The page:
In the decade or so since the global banking and financial crisis plunged the world into the Great Recession, policy makers around the world have been adopting a range of policies that were previously considered ‘unconventional’ as they has sought to promote economic growth, lower unemployment and reflate economic conditions.
Think about some of those policies.
Negative interest rates – fancy being paid to borrow money!
Quantitative easing or QE, which has been colloquially referred to as central banks printing money and dropping it into the streets out of a helicopter.
Government debt levels exploded to levels only seen when the world was at war as revenue collapsed and in some instances, fiscal stimulus measures were implemented. To this day, governments are struggling to get their budgets anywhere near balance, let alone in a position to reduce debt.
It is clear, or at least it should be, that these policies cannot be in place forever.
At some point, interest rates will normalise, central banks will have to mop up the excess cash from the economy and budgets will need to be repaired.
This begs the vital questions of how to pull off these tricky maneuvers without disrupting financial markets and the economy?
I think I have an answer.
It will not appeal to everyone and is politically challenging.
It is to do with making society less unequal or, if you wish to avoid two negatives, making society more equal.
The economic debate on inequality of income and wealth shows, unambiguously, that as inequality increases, the rate of economic growth slows or at least is slower than it would otherwise be.
In simple terms, the link between more equality and stronger economic growth is based on the observation that if, for example, a low income earner gets an extra $20 a week in their pocket, they are more inclined to spend most if not all of it, whereas a $20 a week extra to a very high income earner – think a billionaire – will have little influence on their spending patterns.
If the tax system is structured in a way that sees low income earners taking home more pay while high income earners take home a little less, the economy will be boosted by the extra spending of the low income earner.
This extra spending will deliver a higher rate of economic growth which will, in turn, boost demand for labour and this will lower the unemployment rate.
Such a policy initiative can be revenue neutral to the budget. This requires the very well off to pay more tax or get less tax deductions and those proceeds are redirected to low income earners.
This is where the political problem can emerge.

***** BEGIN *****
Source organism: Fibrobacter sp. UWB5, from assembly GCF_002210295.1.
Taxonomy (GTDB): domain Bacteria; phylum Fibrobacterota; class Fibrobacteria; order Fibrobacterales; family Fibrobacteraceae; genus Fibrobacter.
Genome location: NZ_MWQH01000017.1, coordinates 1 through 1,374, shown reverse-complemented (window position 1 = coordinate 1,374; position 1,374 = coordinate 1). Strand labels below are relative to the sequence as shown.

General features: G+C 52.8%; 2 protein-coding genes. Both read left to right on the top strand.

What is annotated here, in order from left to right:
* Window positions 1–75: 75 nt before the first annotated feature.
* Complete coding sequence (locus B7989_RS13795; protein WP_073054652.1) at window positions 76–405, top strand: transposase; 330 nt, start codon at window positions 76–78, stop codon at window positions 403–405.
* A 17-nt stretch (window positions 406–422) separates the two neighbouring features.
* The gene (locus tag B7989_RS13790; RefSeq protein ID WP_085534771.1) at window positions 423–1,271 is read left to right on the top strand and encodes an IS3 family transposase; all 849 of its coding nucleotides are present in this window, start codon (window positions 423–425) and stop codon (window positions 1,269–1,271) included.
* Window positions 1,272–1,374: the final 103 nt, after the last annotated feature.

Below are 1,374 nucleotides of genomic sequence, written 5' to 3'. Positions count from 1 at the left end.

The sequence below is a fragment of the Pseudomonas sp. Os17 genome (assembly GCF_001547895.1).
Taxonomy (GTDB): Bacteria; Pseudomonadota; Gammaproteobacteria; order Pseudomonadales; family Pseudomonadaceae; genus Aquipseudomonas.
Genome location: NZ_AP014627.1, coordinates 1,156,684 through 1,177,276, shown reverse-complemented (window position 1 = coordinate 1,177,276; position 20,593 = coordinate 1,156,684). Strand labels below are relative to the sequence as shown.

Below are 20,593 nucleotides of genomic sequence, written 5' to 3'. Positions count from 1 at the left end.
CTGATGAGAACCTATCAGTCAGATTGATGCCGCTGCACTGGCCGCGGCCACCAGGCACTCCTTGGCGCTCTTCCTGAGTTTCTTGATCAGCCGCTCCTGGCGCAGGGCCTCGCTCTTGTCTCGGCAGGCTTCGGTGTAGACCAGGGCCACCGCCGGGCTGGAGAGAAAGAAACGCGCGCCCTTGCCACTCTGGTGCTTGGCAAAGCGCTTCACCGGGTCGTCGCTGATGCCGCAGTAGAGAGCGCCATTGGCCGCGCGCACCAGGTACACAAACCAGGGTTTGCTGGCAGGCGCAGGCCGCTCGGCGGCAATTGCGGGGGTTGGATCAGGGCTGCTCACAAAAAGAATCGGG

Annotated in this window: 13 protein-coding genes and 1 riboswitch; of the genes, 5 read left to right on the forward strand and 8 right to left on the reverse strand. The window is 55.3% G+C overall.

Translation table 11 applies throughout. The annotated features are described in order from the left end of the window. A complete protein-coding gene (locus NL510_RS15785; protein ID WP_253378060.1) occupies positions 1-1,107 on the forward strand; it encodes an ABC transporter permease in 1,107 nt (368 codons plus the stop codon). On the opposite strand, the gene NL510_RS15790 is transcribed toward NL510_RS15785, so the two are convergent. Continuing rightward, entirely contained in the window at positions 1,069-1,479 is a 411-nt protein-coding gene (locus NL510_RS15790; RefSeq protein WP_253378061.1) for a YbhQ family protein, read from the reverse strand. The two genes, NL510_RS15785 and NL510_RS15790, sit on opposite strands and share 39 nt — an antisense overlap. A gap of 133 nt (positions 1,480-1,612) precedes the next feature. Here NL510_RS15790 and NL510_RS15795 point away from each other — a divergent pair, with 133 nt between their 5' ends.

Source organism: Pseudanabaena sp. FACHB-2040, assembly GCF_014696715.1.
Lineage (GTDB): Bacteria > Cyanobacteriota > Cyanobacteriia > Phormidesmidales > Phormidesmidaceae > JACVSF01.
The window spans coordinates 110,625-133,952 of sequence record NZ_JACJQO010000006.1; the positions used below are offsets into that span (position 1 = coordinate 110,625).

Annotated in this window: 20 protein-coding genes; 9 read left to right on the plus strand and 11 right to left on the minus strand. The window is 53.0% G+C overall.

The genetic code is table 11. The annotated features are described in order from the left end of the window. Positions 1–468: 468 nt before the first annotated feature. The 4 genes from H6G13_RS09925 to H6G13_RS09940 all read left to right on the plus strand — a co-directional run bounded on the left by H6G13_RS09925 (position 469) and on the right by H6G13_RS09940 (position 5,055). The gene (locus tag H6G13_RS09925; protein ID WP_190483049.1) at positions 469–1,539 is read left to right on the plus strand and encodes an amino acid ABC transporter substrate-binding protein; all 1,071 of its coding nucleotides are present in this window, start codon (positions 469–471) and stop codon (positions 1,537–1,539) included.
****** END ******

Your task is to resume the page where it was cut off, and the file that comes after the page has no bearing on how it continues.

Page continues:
As we can see in the current debate about income and company tax cuts, issues of fairness and equity are important aspects of the case for and against lower company tax rates and the introduction of a flat tax rate for both low and high income earners (those on $40,000 and $200,000 will pay the same marginal tax rate).
Polls show that many people are against the company tax cuts, largely because of fairness issues.
There are other areas where inequality can hamper economic growth, including access to education and health care.
People on high incomes usually have little trouble accessing the best quality of health care and education. Poorer people often struggle on these fronts. Think access to health services in the public health system versus the private sector.
Wealth, health, and education
This matters for economic growth because good health and high levels of skills and educational attainment are positively correlated with economic growth.
Countries with an educated workforce are generally rich. This is why most people want to have a good education for themselves and their children. It pays off not only for the individual, but for society.
Health care is also important. People who are sick do not go to work as often as those who are healthy. This extends to people taking time off work to care for sick relatives who have less access to health professionals.
To the extent that access to high quality health care allows the population to be fit enough to turn up to work, there is a clear productivity boost from wide access to good health care.
All of which goes to the point that economic growth can be nurtured by more than just interest rates, printing money, tax and government spending.
Policies that reducing income equality and improve access of low income people to education and health care is good for GDP.
Maybe policies aimed at reducing inequality will be the new wave of thinking when it come to generating stronger economic growth.
It will take bold political leadership but when other policies have had limited success, it seems a matter of time before this path is taken.
Stephen Koukoulas is a Research Fellow at Per Capita.
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